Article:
On September 4, 2018, the 7th Circuit affirmed an order of summary judgment in a lawsuit filed by an assistant professor against a state university, in which the professor alleged that the University denied him tenure because of his race, African-American, in violation of Title VII of the Civil Rights Act of 1964, as amended (“Title VII”) and Section 1981 of the Civil Rights Act of 1866 (“Section 1981”). Haynes v. Indiana University, No. 17-2890 (7th Cir. 9/4/2018). The plaintiff was employed as an assistant professor in the Department of Education at Indiana University. At the conclusion of his six-year probationary employment contract, he was denied tenure. The 7th Circuit held that the record does not support an inference that the University denied tenure because of the plaintiff’s race.

The professor filed a charge of discrimination with the U.S. Equal Employment Opportunity Commission (“EEOC”), and ultimately filed a lawsuit in federal court. In his lawsuit, he sought several forms of injunctive relief, including reinstatement of employment, as well as monetary damages for lost wages and other injuries. Unfortunately for the plaintiff, he filed his underlying charge of discrimination for his Title VII race discrimination claim too late. A Title VII plaintiff must first file a timely charge of discrimination with the EEOC within 300 days of when the defendant-employer has taken the allegedly unlawful, discriminatory adverse employment action that injures the plaintiff-employee. Filing a charge of discrimination with the EEOC is an administrative prerequisite to filing a Title VII lawsuit in federal court, also referred to as a requirement that a Title VII plaintiff must exhaust administrative remedies (and obtain a Notice of Rights to Sue from the EEOC) before filing a Title VII lawsuit in federal court. The 7th Circuit ruled that the plaintiff’s EEOC Charge was untimely because he did not file it within 300 days of the date on which he was informed of the University’s decision to deny him tenure. His equitable tolling argument was of no avail. A court may apply the doctrine of equitable tolling to forgive the late filing of a discrimination charge only if a reasonable person in his position would not have been aware of the possibility of a claim of discrimination at the time of the adverse employment action–in this case the tenure decision. But even assuming, arguendo, that equitable tolling applied, the plaintiff still waited too long after the time that he himself alleged that he first became aware of racial discrimination against him. Equitable tolling does not restart the 300-day filing period or create an open-ended filing period; rather, tolling is appropriate only for a length of time within which it would have been reasonable to file an administrative complaint; and the plaintiff’s three months’ wait from the time that he admittedly became aware of or suspected discrimination was just too long. Therefore, his Title VII race discrimination claim failed for lack of a timely EEOC complaint.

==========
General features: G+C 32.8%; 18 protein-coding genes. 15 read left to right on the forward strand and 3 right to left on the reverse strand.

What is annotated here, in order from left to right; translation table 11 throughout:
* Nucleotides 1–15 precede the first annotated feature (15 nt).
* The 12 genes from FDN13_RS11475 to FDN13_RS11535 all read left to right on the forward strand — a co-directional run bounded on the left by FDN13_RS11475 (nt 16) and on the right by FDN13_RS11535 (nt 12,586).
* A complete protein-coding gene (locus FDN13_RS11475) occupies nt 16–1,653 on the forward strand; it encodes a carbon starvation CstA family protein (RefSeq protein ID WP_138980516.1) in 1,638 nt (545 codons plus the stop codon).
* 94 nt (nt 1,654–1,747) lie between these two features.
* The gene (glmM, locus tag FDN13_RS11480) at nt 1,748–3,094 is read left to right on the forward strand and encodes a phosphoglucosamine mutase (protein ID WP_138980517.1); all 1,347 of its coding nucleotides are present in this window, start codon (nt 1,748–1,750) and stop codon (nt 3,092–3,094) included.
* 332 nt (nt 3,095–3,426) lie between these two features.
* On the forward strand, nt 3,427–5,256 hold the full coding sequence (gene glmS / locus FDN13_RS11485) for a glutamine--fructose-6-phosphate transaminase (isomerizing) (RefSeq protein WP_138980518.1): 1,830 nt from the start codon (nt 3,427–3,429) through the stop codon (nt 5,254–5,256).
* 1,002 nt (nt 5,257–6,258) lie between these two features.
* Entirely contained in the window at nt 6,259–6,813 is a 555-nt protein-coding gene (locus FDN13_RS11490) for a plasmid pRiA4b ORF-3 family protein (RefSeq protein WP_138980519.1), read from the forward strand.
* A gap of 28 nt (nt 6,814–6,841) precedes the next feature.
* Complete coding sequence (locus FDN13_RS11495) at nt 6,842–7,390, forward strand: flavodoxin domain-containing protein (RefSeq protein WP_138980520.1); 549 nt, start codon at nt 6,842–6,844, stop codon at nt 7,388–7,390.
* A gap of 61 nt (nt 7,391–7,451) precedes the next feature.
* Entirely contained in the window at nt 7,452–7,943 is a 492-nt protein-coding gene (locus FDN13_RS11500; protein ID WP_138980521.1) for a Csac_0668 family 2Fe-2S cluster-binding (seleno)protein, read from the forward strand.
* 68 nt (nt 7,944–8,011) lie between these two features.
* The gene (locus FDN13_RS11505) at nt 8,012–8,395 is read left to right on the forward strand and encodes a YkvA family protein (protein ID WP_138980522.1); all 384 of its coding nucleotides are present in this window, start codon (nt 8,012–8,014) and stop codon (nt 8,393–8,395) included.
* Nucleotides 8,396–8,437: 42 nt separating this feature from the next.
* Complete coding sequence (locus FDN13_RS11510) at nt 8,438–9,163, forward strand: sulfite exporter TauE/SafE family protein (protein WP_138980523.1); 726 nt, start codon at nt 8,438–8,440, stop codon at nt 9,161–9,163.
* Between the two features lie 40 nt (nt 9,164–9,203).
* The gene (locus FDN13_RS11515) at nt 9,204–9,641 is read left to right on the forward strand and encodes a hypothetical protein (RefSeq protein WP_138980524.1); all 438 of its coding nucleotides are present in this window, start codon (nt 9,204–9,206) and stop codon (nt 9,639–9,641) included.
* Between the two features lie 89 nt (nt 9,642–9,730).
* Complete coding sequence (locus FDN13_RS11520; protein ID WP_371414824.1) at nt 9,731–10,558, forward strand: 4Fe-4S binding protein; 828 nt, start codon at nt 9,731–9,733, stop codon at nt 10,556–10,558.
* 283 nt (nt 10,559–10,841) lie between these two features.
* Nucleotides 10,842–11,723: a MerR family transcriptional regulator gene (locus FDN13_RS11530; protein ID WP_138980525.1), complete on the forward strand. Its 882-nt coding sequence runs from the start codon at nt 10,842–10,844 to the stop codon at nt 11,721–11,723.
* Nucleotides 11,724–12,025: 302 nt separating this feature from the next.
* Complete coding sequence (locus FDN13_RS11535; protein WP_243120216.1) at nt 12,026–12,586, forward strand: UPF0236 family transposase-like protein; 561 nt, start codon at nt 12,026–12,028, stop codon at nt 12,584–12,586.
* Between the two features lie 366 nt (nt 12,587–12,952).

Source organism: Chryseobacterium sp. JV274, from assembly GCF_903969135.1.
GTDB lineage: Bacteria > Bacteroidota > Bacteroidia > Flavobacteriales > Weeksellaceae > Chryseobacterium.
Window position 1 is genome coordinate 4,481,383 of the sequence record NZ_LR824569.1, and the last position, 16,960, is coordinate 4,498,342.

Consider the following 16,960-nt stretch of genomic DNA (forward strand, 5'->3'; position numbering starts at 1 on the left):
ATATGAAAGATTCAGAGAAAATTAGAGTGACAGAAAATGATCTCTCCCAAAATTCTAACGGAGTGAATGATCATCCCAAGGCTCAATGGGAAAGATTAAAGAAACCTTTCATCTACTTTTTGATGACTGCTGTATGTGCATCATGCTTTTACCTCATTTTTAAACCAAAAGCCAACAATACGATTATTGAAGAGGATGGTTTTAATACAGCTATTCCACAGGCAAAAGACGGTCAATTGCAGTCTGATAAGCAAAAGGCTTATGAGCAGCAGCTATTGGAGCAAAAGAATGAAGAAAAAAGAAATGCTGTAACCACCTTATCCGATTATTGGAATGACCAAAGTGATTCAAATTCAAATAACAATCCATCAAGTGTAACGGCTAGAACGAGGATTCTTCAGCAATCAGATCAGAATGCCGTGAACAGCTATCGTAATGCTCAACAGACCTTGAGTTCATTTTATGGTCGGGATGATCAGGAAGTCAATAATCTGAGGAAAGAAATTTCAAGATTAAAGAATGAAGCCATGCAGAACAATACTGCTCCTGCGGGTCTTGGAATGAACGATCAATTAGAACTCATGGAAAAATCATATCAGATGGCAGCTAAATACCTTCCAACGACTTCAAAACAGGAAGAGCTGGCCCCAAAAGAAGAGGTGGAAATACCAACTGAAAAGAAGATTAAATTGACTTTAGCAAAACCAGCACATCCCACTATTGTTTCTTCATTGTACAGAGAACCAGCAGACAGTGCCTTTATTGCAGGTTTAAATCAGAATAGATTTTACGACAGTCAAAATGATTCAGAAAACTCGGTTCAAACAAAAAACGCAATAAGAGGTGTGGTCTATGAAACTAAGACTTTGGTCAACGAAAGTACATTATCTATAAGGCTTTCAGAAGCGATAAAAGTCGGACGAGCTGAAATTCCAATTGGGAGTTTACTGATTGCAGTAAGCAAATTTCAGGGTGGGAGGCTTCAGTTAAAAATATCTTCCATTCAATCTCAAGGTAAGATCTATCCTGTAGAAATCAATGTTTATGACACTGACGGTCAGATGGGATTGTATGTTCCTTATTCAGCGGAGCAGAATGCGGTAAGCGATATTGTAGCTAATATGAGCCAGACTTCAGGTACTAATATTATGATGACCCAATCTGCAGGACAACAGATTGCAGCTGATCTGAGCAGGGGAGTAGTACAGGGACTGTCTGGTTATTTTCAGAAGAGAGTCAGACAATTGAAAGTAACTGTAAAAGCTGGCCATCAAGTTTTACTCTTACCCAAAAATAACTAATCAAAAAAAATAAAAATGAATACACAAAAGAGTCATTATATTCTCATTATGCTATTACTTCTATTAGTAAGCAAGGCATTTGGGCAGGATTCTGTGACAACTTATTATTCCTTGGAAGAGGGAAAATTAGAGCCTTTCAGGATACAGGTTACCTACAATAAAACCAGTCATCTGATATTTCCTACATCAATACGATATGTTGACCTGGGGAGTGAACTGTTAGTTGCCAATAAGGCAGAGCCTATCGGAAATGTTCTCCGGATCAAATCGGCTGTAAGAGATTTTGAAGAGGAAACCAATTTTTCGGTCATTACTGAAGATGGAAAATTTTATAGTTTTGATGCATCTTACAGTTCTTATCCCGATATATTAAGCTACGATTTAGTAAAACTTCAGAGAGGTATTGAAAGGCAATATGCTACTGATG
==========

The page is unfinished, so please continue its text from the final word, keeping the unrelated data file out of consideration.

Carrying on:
Section 1981 is a post-Civil War civil rights statute that provides all persons within the jurisdiction of the United States the same right to make and enforce contracts. The evidentiary burden for a Section 1981 race discrimination claim is analogous if not the same as that for a Title VII race case. The plaintiff’s case may proceed to trial only if the evidence would permit a reasonable fact-finder to conclude that the plaintiff’s race caused the discharge or other adverse employment action. The 7th Circuit stated that this burden is especially difficult to meet when it comes to academic tenure. “We have long recognized the ‘nuanced nature’ of tenure decisions and our corresponding reticence to ‘second-guess the expert decisions of faculty committees’….Accordingly, we closely scrutinize discrimination claims in this context to be sure the dispute is not simply one of academic disagreement with the underlying decision to deny tenure.” A plaintiff’s burden to demonstrate that his race precipitated an adverse employment action is made even more challenging by the layered academic tenure process, since it entails several independent levels of review by multiple committees and, therefore, tends to diminish or obviate the required causal link between an identifiable decision-maker’s discriminatory motivation and the tenure decision. Thus, in the academic tenure setting, a plaintiff needs, “compelling evidence that ‘clear discrimination’ pervasively infected the final tenure decision. According to the 7th Circuit, this case was not even a close one, and the 7th Circuit did not need to, “rely much on the finer points of academic tenure and its intersection with antidiscrimination law.” The plaintiff’s claim failed because he lacked any evidence to suggest that the University denied him tenure because of his race.